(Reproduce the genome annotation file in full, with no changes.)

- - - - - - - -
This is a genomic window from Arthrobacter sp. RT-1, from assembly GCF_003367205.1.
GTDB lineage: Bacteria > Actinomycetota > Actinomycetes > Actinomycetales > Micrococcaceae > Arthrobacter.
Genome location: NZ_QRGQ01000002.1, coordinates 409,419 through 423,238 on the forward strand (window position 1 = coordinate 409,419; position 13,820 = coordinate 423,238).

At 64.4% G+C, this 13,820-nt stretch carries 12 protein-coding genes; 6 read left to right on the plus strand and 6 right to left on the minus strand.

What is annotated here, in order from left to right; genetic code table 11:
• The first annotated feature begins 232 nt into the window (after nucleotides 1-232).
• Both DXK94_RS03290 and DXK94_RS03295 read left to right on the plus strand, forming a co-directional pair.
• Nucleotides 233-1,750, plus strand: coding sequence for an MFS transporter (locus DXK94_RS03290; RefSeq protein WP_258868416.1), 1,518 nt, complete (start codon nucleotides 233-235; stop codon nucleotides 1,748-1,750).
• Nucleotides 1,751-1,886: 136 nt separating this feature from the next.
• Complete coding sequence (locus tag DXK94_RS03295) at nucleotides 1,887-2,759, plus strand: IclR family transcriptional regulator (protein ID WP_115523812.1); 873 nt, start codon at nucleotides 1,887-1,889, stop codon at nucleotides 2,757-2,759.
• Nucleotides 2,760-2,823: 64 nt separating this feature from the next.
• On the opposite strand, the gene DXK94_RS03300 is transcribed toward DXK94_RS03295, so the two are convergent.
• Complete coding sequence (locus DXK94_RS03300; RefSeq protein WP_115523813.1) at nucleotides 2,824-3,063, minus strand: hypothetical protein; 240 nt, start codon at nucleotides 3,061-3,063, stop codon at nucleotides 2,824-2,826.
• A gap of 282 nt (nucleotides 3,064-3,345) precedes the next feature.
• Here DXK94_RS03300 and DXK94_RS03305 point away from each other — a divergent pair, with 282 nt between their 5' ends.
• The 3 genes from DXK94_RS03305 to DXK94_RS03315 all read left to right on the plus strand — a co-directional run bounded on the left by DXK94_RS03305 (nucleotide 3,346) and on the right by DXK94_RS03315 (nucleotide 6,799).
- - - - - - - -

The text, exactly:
This is a genomic window from Arthrobacter sp. RT-1, from assembly GCF_003367205.1.
GTDB lineage: Bacteria > Actinomycetota > Actinomycetes > Actinomycetales > Micrococcaceae > Arthrobacter.
Genome location: NZ_QRGQ01000002.1, coordinates 409,419 through 423,238 on the forward strand (window position 1 = coordinate 409,419; position 13,820 = coordinate 423,238).

At 64.4% G+C, this 13,820-nt stretch carries 12 protein-coding genes; 6 read left to right on the plus strand and 6 right to left on the minus strand.

What is annotated here, in order from left to right; genetic code table 11:
• The first annotated feature begins 232 nt into the window (after nucleotides 1-232).
• Both DXK94_RS03290 and DXK94_RS03295 read left to right on the plus strand, forming a co-directional pair.
• Nucleotides 233-1,750, plus strand: coding sequence for an MFS transporter (locus DXK94_RS03290; RefSeq protein WP_258868416.1), 1,518 nt, complete (start codon nucleotides 233-235; stop codon nucleotides 1,748-1,750).
• Nucleotides 1,751-1,886: 136 nt separating this feature from the next.
• Complete coding sequence (locus tag DXK94_RS03295) at nucleotides 1,887-2,759, plus strand: IclR family transcriptional regulator (protein ID WP_115523812.1); 873 nt, start codon at nucleotides 1,887-1,889, stop codon at nucleotides 2,757-2,759.
• Nucleotides 2,760-2,823: 64 nt separating this feature from the next.
• On the opposite strand, the gene DXK94_RS03300 is transcribed toward DXK94_RS03295, so the two are convergent.
• Complete coding sequence (locus DXK94_RS03300; RefSeq protein WP_115523813.1) at nucleotides 2,824-3,063, minus strand: hypothetical protein; 240 nt, start codon at nucleotides 3,061-3,063, stop codon at nucleotides 2,824-2,826.
• A gap of 282 nt (nucleotides 3,064-3,345) precedes the next feature.
• Here DXK94_RS03300 and DXK94_RS03305 point away from each other — a divergent pair, with 282 nt between their 5' ends.
• The 3 genes from DXK94_RS03305 to DXK94_RS03315 all read left to right on the plus strand — a co-directional run bounded on the left by DXK94_RS03305 (nucleotide 3,346) and on the right by DXK94_RS03315 (nucleotide 6,799).